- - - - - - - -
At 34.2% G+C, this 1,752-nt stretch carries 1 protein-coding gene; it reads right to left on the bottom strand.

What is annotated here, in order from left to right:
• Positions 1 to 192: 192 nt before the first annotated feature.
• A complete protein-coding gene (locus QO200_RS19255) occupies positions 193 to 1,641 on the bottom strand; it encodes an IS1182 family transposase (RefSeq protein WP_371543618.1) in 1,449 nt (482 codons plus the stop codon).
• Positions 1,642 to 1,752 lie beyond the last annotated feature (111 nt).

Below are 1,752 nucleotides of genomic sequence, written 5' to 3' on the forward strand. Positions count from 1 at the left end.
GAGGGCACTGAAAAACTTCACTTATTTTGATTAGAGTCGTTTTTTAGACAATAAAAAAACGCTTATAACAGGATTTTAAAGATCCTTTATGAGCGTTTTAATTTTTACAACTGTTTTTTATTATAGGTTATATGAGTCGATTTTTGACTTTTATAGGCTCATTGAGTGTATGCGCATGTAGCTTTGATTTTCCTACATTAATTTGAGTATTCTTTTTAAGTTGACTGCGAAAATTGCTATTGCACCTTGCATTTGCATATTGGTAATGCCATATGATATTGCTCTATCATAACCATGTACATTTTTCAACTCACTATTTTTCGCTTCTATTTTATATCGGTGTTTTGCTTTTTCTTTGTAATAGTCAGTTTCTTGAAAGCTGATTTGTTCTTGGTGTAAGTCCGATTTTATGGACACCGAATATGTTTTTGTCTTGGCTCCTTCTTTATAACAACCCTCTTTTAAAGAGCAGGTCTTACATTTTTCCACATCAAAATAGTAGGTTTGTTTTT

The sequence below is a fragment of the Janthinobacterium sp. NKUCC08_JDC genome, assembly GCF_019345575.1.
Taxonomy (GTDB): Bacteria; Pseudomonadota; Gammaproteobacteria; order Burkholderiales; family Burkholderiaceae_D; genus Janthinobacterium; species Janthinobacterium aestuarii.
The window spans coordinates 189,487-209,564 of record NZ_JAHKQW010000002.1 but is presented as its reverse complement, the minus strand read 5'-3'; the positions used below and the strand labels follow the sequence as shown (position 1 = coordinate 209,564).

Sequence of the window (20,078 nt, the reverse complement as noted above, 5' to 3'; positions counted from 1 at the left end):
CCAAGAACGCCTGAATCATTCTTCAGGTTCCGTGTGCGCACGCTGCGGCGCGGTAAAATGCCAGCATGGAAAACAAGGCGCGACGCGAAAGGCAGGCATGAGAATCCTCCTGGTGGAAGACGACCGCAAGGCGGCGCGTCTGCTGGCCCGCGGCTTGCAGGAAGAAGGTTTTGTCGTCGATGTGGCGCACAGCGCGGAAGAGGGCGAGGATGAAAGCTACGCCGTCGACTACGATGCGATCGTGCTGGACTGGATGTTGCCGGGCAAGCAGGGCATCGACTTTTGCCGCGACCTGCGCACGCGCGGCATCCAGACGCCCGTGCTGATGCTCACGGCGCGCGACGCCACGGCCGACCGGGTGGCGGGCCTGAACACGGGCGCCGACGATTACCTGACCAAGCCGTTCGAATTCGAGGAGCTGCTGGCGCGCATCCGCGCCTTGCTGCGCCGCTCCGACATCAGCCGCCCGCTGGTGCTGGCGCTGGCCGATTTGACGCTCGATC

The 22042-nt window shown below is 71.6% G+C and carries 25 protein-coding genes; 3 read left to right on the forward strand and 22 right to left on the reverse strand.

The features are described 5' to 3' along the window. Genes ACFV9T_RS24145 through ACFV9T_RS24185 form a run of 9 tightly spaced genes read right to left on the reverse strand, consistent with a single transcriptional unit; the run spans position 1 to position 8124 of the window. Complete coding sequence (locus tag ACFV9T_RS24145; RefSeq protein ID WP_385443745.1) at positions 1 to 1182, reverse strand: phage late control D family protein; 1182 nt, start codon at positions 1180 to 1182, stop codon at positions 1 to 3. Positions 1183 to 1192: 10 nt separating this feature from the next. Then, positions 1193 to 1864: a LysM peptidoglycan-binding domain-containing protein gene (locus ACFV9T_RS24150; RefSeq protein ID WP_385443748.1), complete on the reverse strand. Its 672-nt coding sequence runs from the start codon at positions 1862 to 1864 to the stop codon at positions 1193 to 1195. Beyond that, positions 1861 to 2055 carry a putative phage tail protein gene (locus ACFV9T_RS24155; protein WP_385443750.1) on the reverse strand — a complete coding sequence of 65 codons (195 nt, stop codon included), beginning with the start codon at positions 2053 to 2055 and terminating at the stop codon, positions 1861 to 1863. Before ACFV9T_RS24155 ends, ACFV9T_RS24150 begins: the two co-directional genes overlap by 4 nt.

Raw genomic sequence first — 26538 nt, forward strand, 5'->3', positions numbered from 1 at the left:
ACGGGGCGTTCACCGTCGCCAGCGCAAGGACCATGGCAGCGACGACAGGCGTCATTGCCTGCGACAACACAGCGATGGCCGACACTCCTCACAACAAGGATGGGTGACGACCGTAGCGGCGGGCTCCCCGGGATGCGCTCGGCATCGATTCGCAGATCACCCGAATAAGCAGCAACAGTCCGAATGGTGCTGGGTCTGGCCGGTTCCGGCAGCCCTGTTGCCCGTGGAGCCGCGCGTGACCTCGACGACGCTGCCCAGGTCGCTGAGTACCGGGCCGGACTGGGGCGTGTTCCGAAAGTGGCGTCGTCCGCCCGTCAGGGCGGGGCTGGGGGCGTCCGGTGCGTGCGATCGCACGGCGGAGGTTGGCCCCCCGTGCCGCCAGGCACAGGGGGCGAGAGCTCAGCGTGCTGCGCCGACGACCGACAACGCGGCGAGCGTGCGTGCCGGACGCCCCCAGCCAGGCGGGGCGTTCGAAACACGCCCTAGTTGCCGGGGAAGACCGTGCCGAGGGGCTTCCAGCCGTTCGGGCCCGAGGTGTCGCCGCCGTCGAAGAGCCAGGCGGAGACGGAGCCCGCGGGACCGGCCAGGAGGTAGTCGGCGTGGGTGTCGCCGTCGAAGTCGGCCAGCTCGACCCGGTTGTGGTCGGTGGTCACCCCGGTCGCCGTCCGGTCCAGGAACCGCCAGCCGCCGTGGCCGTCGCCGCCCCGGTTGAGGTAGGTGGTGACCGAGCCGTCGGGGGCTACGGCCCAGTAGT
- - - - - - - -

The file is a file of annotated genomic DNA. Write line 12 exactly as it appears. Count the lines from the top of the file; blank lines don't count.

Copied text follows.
CCAAGAACGCCTGAATCATTCTTCAGGTTCCGTGTGCGCACGCTGCGGCGCGGTAAAATGCCAGCATGGAAAACAAGGCGCGACGCGAAAGGCAGGCATGAGAATCCTCCTGGTGGAAGACGACCGCAAGGCGGCGCGTCTGCTGGCCCGCGGCTTGCAGGAAGAAGGTTTTGTCGTCGATGTGGCGCACAGCGCGGAAGAGGGCGAGGATGAAAGCTACGCCGTCGACTACGATGCGATCGTGCTGGACTGGATGTTGCCGGGCAAGCAGGGCATCGACTTTTGCCGCGACCTGCGCACGCGCGGCATCCAGACGCCCGTGCTGATGCTCACGGCGCGCGACGCCACGGCCGACCGGGTGGCGGGCCTGAACACGGGCGCCGACGATTACCTGACCAAGCCGTTCGAATTCGAGGAGCTGCTGGCGCGCATCCGCGCCTTGCTGCGCCGCTCCGACATCAGCCGCCCGCTGGTGCTGGCGCTGGCCGATTTGACGCTCGATC